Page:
Using lasers to communicate quickly through the long distances of space has generally been the purview of science fiction.
But researchers at the National Institute of Standards and Technology (NIST) and NASA's Jet Propulsion Laboratory (JPL) are out to change that notion with a prototype array that can read more information - and allow much higher data rates than conventional systems -- than usual from single particles of light. Lasers can transmit only very low light levels across vast distances, so signals need to contain as much information as possible, NASA said.
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Specifically the 1.5 by 3 centimeters NIST/JPL array-on-a-chip easily identifies the position of the exact detector in a multi-detector system that absorbs an incoming infrared light particle, or photon, the researchers stated. That action may be the norm for digital cameras but is a huge boost in these astonishingly sensitive detectors that can register a single photon. The new device also records the signal timing, as these particular single-photon detectors have always done, the researchers said.
From NIST: In "pulse position modulation" in which a photon is transmitted at different times and positions to encode more than the usual one bit of information. If a light source transmitted photons slightly to the left/right and up/down, for instance, then the new NIST/JPL detector array circuit could decipher the two bits of information encoded in the spatial position of the photon. Additional bits of information could be encoded by using the arrival time of the photon. The new technology uses superconducting nanowire single-photon detectors. The current design can count tens of millions of photons per second but the researchers say it could be scaled up to a system capable of counting of nearly a billion photons per second with low dark (false) counts."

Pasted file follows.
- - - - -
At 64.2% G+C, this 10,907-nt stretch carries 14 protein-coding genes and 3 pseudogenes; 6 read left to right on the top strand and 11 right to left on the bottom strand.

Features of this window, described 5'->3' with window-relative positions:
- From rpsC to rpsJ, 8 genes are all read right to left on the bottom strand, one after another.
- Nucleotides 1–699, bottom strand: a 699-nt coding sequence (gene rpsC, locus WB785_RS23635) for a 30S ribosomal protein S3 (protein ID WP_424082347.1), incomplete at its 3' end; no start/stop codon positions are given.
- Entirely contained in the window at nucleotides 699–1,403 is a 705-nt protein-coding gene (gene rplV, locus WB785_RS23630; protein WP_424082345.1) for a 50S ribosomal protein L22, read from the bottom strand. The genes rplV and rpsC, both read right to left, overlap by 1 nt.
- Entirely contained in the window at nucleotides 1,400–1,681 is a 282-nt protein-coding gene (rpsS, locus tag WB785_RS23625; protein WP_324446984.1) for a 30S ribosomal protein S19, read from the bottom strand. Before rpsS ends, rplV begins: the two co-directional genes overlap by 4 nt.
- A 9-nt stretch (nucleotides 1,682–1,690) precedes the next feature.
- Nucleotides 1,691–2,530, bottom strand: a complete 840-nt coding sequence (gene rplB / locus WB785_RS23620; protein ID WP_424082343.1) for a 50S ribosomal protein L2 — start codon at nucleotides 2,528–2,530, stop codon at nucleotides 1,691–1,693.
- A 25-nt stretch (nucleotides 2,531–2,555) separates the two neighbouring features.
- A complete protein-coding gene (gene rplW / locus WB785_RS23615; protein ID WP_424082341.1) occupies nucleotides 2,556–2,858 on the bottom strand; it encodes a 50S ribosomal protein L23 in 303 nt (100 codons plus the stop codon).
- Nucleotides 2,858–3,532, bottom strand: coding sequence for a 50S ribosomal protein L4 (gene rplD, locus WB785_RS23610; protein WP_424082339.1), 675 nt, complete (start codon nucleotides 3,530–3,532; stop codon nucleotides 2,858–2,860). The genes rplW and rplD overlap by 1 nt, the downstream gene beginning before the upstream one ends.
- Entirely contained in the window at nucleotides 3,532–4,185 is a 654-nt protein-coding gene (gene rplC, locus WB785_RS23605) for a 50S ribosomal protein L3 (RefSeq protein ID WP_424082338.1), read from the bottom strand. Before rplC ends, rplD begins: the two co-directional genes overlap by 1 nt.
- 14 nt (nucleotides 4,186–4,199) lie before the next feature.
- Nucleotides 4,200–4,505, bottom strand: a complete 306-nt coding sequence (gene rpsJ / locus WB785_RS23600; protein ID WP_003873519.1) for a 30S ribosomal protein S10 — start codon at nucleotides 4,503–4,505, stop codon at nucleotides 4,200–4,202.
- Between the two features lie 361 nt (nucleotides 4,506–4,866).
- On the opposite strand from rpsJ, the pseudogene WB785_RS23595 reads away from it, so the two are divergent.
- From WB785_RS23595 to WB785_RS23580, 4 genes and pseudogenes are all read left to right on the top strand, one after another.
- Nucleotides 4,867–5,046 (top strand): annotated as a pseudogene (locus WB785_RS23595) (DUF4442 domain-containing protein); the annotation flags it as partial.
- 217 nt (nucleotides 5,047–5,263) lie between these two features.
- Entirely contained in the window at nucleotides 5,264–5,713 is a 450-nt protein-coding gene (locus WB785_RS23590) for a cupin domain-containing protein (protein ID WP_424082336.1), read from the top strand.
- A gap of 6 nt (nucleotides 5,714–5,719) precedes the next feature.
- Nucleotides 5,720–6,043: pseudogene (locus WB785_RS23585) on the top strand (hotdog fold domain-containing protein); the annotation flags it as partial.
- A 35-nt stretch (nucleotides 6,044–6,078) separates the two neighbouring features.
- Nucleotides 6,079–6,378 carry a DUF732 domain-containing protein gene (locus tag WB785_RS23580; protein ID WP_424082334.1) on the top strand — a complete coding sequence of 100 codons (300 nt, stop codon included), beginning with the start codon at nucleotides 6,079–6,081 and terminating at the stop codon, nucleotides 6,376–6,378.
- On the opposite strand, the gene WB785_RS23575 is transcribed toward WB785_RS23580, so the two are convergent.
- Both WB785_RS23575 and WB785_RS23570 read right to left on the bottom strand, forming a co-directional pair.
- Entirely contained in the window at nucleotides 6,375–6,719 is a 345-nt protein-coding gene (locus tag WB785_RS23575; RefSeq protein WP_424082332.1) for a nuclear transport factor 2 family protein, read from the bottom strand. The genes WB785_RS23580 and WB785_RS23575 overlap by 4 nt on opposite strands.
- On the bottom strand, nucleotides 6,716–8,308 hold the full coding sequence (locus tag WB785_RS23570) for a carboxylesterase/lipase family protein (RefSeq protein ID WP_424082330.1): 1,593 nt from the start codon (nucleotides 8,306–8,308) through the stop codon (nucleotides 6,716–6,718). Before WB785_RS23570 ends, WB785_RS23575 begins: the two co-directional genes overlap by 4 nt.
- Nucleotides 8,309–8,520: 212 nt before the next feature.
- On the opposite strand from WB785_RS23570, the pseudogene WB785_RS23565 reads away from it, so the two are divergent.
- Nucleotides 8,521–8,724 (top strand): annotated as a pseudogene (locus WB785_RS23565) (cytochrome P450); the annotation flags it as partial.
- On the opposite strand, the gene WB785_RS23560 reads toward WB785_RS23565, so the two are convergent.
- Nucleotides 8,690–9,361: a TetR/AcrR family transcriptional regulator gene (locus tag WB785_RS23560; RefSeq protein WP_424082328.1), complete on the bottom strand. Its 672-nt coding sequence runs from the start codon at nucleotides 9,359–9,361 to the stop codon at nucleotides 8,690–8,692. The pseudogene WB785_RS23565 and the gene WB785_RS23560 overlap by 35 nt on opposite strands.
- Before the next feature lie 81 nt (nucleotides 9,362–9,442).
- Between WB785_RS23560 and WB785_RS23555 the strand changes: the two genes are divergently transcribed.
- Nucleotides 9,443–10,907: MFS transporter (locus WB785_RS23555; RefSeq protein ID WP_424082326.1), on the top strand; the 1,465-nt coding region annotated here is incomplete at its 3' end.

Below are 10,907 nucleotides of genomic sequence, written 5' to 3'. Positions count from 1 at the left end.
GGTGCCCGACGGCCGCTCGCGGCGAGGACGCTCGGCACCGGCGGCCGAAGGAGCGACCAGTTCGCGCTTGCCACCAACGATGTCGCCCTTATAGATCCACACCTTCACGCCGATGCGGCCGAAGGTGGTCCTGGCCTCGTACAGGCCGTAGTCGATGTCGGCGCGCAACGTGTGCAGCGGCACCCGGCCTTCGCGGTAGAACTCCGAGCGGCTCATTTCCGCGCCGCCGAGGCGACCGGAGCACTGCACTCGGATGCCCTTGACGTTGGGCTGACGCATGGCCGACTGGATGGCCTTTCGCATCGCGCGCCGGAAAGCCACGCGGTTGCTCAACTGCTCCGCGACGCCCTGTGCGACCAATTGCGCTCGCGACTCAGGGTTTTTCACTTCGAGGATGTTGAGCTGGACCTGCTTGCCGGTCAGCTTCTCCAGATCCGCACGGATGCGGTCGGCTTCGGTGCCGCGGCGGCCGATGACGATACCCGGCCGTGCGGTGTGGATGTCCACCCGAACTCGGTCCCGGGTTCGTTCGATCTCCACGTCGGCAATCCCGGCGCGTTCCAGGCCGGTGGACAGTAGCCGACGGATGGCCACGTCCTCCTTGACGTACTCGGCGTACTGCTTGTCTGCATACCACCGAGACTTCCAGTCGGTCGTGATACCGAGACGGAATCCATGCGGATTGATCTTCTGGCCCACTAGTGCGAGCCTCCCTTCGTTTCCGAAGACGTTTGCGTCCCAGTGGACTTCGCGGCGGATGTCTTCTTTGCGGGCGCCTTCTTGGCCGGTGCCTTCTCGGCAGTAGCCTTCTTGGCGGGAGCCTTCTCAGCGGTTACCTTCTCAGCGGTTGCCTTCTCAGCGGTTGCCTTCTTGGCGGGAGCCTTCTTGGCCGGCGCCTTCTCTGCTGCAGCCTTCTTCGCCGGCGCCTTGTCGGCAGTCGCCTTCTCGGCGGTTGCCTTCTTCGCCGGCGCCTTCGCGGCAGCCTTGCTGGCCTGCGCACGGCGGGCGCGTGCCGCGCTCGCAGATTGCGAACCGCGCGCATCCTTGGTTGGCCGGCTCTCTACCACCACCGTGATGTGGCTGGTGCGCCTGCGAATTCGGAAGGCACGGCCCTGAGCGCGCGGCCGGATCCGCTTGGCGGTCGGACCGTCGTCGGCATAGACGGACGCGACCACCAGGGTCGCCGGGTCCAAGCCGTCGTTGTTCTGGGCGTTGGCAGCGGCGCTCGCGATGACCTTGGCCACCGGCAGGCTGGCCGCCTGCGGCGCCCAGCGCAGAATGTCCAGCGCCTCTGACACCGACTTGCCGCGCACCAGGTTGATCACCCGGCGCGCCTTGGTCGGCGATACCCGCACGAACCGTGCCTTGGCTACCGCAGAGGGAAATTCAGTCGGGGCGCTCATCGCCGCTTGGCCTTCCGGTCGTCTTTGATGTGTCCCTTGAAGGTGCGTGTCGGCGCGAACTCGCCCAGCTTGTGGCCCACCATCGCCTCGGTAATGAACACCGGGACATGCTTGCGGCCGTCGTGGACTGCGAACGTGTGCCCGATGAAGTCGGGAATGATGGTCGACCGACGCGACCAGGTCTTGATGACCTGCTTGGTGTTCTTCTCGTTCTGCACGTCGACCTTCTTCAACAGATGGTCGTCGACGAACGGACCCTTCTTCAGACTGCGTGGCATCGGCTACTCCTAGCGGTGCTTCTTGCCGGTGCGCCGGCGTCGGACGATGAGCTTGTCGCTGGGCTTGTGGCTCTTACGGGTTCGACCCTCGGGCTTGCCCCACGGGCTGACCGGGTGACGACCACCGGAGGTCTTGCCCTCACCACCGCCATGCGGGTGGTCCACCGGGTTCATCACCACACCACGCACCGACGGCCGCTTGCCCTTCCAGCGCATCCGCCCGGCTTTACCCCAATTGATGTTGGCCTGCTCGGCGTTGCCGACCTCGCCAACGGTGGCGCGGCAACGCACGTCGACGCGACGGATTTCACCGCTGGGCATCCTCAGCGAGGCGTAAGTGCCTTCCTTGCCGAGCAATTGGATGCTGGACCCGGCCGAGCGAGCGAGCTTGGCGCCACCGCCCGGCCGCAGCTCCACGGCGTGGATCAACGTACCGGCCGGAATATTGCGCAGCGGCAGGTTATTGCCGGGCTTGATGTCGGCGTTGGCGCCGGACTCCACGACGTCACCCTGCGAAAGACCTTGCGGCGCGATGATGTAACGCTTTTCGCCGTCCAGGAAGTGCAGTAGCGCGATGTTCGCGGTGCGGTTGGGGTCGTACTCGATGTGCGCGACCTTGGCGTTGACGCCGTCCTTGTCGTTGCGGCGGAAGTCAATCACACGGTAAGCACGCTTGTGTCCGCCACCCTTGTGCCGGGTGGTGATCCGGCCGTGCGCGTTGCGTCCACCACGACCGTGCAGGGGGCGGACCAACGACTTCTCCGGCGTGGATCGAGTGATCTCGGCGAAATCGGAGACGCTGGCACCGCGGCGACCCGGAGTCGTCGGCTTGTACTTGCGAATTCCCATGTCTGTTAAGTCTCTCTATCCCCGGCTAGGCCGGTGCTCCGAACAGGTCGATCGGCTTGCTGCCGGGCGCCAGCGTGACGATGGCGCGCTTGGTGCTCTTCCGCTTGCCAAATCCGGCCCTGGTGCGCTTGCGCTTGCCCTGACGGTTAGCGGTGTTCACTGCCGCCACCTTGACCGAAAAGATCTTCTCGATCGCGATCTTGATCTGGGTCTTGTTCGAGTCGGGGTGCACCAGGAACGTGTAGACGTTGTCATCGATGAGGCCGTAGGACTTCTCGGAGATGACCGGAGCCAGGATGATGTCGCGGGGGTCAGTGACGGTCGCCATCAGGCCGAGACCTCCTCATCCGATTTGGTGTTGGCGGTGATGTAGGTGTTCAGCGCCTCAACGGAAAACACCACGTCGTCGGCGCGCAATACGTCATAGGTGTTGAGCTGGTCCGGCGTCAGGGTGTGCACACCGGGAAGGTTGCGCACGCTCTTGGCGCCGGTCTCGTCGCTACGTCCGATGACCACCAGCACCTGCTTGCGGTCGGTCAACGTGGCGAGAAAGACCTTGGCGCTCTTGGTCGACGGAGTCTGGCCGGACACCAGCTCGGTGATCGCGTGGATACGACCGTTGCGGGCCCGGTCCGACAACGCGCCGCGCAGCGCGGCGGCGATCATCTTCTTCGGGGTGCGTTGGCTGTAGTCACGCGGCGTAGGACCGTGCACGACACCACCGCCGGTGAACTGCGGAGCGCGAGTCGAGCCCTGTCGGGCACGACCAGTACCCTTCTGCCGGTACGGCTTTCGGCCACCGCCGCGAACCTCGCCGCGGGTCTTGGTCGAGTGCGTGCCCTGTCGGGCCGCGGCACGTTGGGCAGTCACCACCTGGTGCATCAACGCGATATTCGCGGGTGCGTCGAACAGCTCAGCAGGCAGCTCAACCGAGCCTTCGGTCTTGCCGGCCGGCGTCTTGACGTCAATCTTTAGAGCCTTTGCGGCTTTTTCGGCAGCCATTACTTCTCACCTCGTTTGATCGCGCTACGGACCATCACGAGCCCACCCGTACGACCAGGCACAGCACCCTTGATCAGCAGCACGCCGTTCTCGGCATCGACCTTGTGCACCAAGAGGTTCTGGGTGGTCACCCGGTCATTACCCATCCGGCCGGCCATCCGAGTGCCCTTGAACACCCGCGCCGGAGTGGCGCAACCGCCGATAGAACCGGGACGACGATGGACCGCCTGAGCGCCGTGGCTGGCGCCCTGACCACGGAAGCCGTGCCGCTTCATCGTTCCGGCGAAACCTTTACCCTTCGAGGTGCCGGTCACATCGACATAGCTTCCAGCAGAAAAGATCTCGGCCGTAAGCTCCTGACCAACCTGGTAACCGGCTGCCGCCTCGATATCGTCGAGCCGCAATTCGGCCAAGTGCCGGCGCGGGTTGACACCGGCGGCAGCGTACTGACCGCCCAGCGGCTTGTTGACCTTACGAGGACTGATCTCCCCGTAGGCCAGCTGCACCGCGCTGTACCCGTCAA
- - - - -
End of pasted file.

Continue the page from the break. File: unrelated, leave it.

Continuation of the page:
The NIST/JPL team has been working on this laser communications issue for awhile and last year developed the detector arrays for the first demonstration of two-way laser communications outside Earth's orbit.
In that test, NASA's Lunar Laser Communication Demonstration (LLCD) made history, transmitting data from lunar orbit to Earth at a rate of 622 Megabits-per-second (Mbps). That download rate is more than six times faster than previous state-of-the-art radio systems flown to the moon. LLCD not only demonstrated a record-breaking download rate but also an error-free data upload rate of 20 Mbps, NASA stated.
The laser beam was transmitted the 239,000 miles from the primary ground station at NASA's White Sands Complex in Las Cruces N.M., to the LADEE spacecraft in lunar orbit. This breakthrough technology has a laser-based space terminal that is half the weight of a comparable radio-based terminal while using 25% less power, NASA said. The space agency also said that the laser communications between LLCD and Earth ground stations was the longest two-way laser communication ever demonstrated.
LLCD is on-board NASA's Lunar Atmosphere and Dust Environment Explorer satellite or LADEE, currently orbiting the moon.
NIST/JPL research also shows how to make an even larger array of detectors for future communications systems.
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